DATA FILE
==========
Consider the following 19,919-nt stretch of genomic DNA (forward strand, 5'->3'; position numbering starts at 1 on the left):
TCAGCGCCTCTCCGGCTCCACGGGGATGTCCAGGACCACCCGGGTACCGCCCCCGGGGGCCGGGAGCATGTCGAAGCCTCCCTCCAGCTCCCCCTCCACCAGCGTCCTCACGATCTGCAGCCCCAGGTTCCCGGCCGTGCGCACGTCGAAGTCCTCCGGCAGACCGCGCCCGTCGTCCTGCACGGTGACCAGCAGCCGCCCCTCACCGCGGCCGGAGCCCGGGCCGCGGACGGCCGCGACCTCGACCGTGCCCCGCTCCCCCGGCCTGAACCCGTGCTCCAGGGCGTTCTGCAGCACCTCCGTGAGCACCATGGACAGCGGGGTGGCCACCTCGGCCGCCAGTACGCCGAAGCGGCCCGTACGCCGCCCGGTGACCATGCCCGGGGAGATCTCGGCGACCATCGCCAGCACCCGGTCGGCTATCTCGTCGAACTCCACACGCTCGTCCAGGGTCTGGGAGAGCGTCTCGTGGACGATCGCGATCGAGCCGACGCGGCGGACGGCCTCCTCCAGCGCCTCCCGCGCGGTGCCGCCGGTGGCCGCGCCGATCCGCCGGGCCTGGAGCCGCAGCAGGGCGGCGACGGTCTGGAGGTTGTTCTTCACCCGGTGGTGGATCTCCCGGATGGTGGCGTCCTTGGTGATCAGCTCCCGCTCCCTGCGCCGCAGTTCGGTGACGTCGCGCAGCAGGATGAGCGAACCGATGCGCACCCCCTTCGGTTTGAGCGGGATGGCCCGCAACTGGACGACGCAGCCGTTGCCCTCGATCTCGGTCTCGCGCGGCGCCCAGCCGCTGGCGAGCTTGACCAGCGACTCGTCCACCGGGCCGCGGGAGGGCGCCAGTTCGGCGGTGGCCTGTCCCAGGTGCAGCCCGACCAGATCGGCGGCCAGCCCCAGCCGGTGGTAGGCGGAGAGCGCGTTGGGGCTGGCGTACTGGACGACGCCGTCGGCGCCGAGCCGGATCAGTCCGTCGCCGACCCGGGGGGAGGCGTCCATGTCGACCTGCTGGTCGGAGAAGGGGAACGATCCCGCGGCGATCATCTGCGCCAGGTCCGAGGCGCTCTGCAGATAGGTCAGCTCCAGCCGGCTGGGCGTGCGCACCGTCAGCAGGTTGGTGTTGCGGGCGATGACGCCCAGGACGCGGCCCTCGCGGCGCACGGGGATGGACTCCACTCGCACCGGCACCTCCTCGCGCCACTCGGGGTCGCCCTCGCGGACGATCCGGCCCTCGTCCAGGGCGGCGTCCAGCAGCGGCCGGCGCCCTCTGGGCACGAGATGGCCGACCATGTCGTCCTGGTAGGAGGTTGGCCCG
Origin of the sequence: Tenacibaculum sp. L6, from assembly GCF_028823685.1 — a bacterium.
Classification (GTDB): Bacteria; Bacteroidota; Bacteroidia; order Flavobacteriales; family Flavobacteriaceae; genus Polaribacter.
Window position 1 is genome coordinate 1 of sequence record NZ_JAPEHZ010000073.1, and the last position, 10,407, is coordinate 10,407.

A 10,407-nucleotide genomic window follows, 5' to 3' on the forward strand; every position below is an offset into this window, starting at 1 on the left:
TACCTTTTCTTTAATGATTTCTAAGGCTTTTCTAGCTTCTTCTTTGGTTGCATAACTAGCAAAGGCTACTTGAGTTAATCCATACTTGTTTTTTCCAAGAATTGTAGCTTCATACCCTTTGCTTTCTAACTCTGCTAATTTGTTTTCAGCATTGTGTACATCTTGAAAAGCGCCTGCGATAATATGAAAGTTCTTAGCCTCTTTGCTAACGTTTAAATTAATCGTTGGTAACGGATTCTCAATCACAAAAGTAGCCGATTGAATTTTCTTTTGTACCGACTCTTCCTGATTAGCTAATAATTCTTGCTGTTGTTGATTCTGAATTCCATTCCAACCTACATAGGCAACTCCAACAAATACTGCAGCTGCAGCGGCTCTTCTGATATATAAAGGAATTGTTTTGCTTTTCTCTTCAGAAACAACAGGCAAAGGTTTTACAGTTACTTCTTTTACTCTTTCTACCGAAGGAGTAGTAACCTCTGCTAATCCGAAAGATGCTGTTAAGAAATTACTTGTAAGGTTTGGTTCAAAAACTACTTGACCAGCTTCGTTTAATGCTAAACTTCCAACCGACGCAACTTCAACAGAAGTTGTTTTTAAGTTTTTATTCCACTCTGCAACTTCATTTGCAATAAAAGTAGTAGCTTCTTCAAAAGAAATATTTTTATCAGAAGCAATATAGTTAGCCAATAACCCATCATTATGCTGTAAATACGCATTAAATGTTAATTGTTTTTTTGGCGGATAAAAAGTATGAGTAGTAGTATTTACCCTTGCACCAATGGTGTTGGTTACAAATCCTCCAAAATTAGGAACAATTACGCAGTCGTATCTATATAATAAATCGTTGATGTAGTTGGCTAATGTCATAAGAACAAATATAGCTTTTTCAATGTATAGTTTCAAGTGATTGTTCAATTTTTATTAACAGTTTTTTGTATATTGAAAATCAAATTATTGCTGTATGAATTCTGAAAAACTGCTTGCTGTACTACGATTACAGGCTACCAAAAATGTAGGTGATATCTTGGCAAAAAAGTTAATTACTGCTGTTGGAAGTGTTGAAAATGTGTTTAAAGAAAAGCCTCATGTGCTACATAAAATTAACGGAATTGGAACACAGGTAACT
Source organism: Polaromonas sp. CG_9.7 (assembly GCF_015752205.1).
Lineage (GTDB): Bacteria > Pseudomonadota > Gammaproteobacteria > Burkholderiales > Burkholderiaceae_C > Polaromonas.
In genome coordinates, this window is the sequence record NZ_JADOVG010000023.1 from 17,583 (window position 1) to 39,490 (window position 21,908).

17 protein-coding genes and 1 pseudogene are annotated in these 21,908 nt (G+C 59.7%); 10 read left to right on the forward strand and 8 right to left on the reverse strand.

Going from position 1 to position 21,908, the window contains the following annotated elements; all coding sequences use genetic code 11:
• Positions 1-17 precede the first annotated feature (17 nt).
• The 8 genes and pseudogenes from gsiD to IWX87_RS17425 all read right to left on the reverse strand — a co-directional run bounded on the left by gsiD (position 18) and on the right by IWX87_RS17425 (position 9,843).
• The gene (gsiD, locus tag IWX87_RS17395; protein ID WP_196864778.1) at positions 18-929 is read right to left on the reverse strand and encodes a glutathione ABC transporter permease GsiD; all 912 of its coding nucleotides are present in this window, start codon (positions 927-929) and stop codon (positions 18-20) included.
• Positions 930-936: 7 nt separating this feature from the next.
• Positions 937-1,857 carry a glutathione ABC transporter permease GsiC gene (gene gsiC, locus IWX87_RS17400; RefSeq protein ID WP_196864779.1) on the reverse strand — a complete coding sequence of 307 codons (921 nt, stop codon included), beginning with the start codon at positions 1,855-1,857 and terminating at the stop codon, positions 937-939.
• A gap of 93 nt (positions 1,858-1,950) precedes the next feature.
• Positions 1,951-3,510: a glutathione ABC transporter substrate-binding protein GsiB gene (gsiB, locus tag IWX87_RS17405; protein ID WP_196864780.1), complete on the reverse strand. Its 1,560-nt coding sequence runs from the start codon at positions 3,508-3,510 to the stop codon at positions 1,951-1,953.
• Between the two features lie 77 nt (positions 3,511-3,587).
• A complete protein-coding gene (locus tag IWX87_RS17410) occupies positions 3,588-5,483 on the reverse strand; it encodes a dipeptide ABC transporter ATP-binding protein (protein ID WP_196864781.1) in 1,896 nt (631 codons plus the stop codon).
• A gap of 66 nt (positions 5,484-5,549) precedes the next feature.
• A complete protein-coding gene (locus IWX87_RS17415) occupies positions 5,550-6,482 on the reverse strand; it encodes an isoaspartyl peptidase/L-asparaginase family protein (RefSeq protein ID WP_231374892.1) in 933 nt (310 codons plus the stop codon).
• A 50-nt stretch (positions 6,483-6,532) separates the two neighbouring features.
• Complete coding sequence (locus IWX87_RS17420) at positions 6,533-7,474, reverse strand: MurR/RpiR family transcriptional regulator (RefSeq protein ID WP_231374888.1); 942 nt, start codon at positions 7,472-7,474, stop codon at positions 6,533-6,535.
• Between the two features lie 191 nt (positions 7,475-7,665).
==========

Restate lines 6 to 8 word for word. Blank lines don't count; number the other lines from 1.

A 10,407-nucleotide genomic window follows, 5' to 3' on the forward strand; every position below is an offset into this window, starting at 1 on the left:
TACCTTTTCTTTAATGATTTCTAAGGCTTTTCTAGCTTCTTCTTTGGTTGCATAACTAGCAAAGGCTACTTGAGTTAATCCATACTTGTTTTTTCCAAGAATTGTAGCTTCATACCCTTTGCTTTCTAACTCTGCTAATTTGTTTTCAGCATTGTGTACATCTTGAAAAGCGCCTGCGATAATATGAAAGTTCTTAGCCTCTTTGCTAACGTTTAAATTAATCGTTGGTAACGGATTCTCAATCACAAAAGTAGCCGATTGAATTTTCTTTTGTACCGACTCTTCCTGATTAGCTAATAATTCTTGCTGTTGTTGATTCTGAATTCCATTCCAACCTACATAGGCAACTCCAACAAATACTGCAGCTGCAGCGGCTCTTCTGATATATAAAGGAATTGTTTTGCTTTTCTCTTCAGAAACAACAGGCAAAGGTTTTACAGTTACTTCTTTTACTCTTTCTACCGAAGGAGTAGTAACCTCTGCTAATCCGAAAGATGCTGTTAAGAAATTACTTGTAAGGTTTGGTTCAAAAACTACTTGACCAGCTTCGTTTAATGCTAAACTTCCAACCGACGCAACTTCAACAGAAGTTGTTTTTAAGTTTTTATTCCACTCTGCAACTTCATTTGCAATAAAAGTAGTAGCTTCTTCAAAAGAAATATTTTTATCAGAAGCAATATAGTTAGCCAATAACCCATCATTATGCTGTAAATACGCATTAAATGTTAATTGTTTTTTTGGCGGATAAAAAGTATGAGTAGTAGTATTTACCCTTGCACCAATGGTGTTGGTTACAAATCCTCCAAAATTAGGAACAATTACGCAGTCGTATCTATATAATAAATCGTTGATGTAGTTGGCTAATGTCATAAGAACAAATATAGCTTTTTCAATGTATAGTTTCAAGTGATTGTTCAATTTTTATTAACAGTTTTTTGTATATTGAAAATCAAATTATTGCTGTATGAATTCTGAAAAACTGCTTGCTGTACTACGATTACAGGCTACCAAAAATGTAGGTGATATCTTGGCAAAAAAGTTAATTACTGCTGTTGGAAGTGTTGAAAATGTGTTTAAAGAAAAGCCTCATGTGCTACATAAAATTAACGGAATTGGAACACAGGTAACT
Source organism: Polaromonas sp. CG_9.7 (assembly GCF_015752205.1).